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Samsung delays 8Gbit NAND, quietly developing 4-bit/cell

Posted: 19 Jul 2006 ?? ?Print Version ?Bookmark and Share

Keywords:Samsung Electronics? 8Gbit NAND flash? American Technology Research? XX? XX?

Samsung Electronics Co. Ltd has delayed the shipment of its 8Gbit NAND flash part, while the company is also quietly developing a new 4-bit-per-cell NAND technology, according to American Technology Research Inc.

The disclosures, made during its Q2 results on July 14, revealed that Samsung has delayed its 8Gbit multi-level-cell (MLC) NAND part "by a quarter," according to the research firm.

At the same time, the company is expanding its product offerings. "Samsung is coming up with its own version of 4bits/cell technology to go into production in 2008," said Satya Chillara, an analyst with American Technology Research, in a report.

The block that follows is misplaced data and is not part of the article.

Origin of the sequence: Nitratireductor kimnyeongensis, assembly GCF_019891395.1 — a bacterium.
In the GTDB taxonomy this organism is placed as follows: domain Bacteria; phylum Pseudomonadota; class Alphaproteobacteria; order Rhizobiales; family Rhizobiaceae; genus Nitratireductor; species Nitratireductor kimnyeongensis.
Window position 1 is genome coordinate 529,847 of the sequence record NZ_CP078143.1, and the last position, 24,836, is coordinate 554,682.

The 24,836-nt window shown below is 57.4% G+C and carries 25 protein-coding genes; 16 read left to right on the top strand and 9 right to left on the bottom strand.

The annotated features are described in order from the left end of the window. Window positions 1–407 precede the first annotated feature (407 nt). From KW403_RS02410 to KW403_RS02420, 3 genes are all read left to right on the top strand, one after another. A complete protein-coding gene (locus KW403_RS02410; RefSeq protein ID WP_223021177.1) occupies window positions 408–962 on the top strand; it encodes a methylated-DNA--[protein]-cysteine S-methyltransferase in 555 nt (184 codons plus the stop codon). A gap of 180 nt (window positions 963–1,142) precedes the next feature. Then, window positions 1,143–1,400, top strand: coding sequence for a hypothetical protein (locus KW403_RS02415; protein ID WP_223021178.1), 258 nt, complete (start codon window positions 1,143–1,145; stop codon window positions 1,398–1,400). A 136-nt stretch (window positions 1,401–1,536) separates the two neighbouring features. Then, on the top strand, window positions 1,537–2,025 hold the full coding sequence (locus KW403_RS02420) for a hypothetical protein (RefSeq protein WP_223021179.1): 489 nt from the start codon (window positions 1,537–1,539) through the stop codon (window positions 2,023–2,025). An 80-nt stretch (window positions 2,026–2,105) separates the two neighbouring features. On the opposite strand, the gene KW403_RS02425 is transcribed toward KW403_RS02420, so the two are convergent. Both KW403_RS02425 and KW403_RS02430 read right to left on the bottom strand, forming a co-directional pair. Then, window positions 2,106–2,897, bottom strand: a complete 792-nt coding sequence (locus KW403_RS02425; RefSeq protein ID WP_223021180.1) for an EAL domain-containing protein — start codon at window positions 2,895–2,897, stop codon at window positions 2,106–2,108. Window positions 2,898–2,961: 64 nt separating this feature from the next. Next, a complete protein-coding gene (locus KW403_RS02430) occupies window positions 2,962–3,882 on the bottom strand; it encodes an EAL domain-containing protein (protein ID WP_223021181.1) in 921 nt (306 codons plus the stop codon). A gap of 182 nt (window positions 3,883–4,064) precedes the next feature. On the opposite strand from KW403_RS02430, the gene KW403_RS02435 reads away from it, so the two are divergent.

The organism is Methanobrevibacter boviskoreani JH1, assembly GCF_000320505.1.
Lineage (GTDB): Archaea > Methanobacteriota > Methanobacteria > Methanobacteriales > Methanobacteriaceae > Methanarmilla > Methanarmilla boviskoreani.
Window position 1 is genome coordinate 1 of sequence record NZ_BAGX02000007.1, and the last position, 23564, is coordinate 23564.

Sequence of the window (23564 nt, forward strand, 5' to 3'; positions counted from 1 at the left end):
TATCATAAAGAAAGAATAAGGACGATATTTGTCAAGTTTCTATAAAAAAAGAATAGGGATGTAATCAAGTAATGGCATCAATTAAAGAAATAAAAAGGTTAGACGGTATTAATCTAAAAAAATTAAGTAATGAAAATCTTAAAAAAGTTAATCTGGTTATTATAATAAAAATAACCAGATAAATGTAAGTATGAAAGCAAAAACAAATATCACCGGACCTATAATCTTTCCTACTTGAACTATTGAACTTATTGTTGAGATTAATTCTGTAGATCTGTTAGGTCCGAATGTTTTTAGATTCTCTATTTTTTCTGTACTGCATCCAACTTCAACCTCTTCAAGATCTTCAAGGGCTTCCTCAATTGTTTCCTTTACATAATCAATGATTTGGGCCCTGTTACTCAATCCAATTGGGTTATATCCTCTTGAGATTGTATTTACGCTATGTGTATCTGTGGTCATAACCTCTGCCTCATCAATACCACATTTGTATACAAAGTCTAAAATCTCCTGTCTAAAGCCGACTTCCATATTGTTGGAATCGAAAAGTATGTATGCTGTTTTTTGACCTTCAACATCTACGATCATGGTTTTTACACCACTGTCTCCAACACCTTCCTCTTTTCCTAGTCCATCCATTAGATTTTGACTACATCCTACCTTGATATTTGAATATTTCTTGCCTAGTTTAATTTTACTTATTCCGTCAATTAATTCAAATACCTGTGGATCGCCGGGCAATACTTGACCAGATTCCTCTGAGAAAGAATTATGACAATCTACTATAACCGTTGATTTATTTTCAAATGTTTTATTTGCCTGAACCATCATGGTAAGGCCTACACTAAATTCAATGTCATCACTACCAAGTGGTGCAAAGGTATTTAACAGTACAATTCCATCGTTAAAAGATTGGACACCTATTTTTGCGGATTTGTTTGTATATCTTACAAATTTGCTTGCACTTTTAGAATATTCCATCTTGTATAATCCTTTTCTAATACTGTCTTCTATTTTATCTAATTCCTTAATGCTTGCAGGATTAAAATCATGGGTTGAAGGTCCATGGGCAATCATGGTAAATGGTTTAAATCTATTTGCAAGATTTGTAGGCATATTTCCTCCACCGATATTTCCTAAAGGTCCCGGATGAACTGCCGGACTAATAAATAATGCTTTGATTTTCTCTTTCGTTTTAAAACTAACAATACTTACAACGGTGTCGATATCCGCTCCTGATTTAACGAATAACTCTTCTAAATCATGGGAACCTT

The 4-bit flash technology enables four bits of information to be stored on one flash memory celltwice as much as 2bit/cell MLC NAND flash wafers manufactured through equivalent lithography allows.

Samsung's technology would be competitive to M Systems Flash Disk Pioneers Ltd, Saifun Semiconductors Ltd and others. M Systems said that it expects to start mass-producing its recently-announced, x4 NAND flash components by early 2007. While Saifun has developed a 4-bit-per-cell technology, dubbed Quad-NROM. It has licensed the technology to Infineon, Spansion, among others.

The company's Q2 bit-growth for NAND was up 17 percent, but average selling prices (ASPs) were down 32 percent. For Q3, Samsung projects that NAND bit-growth will jump 35 percent, while ASPs will fall only 7 to 8 percent.

For 2006, the company predicts NAND bit-growth of 170 percent, down from 180 percent in its original forecast. ASPs are projected to fall 55-to-59 percent, which is much worse than its original forecast of 50 to 55 percent, according to the research firm.

Samsung's "guidance does not bode well for the NAND industry," said Chillara, who believes that the trends will impact M Systems and SanDisk Corp. "We believe the NAND flash revenue generated by Samsung in Q2 '06 suggests that NAND royalties for SanDisk in Q3 will decline by about $12-13 million compared to our model of $81 million."

- Mark LaPedus
EE Times




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